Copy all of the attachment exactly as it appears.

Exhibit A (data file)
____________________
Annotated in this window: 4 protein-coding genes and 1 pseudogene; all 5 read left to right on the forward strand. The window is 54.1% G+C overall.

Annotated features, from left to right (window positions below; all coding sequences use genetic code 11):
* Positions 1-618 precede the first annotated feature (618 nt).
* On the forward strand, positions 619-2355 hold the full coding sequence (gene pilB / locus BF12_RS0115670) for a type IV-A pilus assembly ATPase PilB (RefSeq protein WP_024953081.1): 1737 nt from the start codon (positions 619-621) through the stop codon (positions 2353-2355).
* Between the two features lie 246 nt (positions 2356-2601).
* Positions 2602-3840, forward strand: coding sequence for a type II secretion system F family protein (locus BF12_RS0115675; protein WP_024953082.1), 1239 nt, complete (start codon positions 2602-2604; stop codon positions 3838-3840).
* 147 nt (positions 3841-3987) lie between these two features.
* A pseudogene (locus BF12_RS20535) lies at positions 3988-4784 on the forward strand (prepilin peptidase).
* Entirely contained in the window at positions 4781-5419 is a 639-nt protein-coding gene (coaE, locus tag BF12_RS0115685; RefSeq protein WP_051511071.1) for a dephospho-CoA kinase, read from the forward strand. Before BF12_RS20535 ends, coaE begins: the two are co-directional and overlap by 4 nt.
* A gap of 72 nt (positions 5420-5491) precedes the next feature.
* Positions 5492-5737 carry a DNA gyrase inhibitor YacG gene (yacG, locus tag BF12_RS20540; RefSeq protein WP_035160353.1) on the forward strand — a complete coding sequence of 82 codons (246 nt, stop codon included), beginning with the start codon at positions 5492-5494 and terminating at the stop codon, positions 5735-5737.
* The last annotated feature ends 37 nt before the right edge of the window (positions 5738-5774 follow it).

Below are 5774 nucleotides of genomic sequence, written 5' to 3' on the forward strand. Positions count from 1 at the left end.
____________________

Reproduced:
Annotated in this window: 4 protein-coding genes and 1 pseudogene; all 5 read left to right on the forward strand. The window is 54.1% G+C overall.

Annotated features, from left to right (window positions below; all coding sequences use genetic code 11):
* Positions 1-618 precede the first annotated feature (618 nt).
* On the forward strand, positions 619-2355 hold the full coding sequence (gene pilB / locus BF12_RS0115670) for a type IV-A pilus assembly ATPase PilB (RefSeq protein WP_024953081.1): 1737 nt from the start codon (positions 619-621) through the stop codon (positions 2353-2355).
* Between the two features lie 246 nt (positions 2356-2601).
* Positions 2602-3840, forward strand: coding sequence for a type II secretion system F family protein (locus BF12_RS0115675; protein WP_024953082.1), 1239 nt, complete (start codon positions 2602-2604; stop codon positions 3838-3840).
* 147 nt (positions 3841-3987) lie between these two features.
* A pseudogene (locus BF12_RS20535) lies at positions 3988-4784 on the forward strand (prepilin peptidase).
* Entirely contained in the window at positions 4781-5419 is a 639-nt protein-coding gene (coaE, locus tag BF12_RS0115685; RefSeq protein WP_051511071.1) for a dephospho-CoA kinase, read from the forward strand. Before BF12_RS20535 ends, coaE begins: the two are co-directional and overlap by 4 nt.
* A gap of 72 nt (positions 5420-5491) precedes the next feature.
* Positions 5492-5737 carry a DNA gyrase inhibitor YacG gene (yacG, locus tag BF12_RS20540; RefSeq protein WP_035160353.1) on the forward strand — a complete coding sequence of 82 codons (246 nt, stop codon included), beginning with the start codon at positions 5492-5494 and terminating at the stop codon, positions 5735-5737.
* The last annotated feature ends 37 nt before the right edge of the window (positions 5738-5774 follow it).

Below are 5774 nucleotides of genomic sequence, written 5' to 3' on the forward strand. Positions count from 1 at the left end.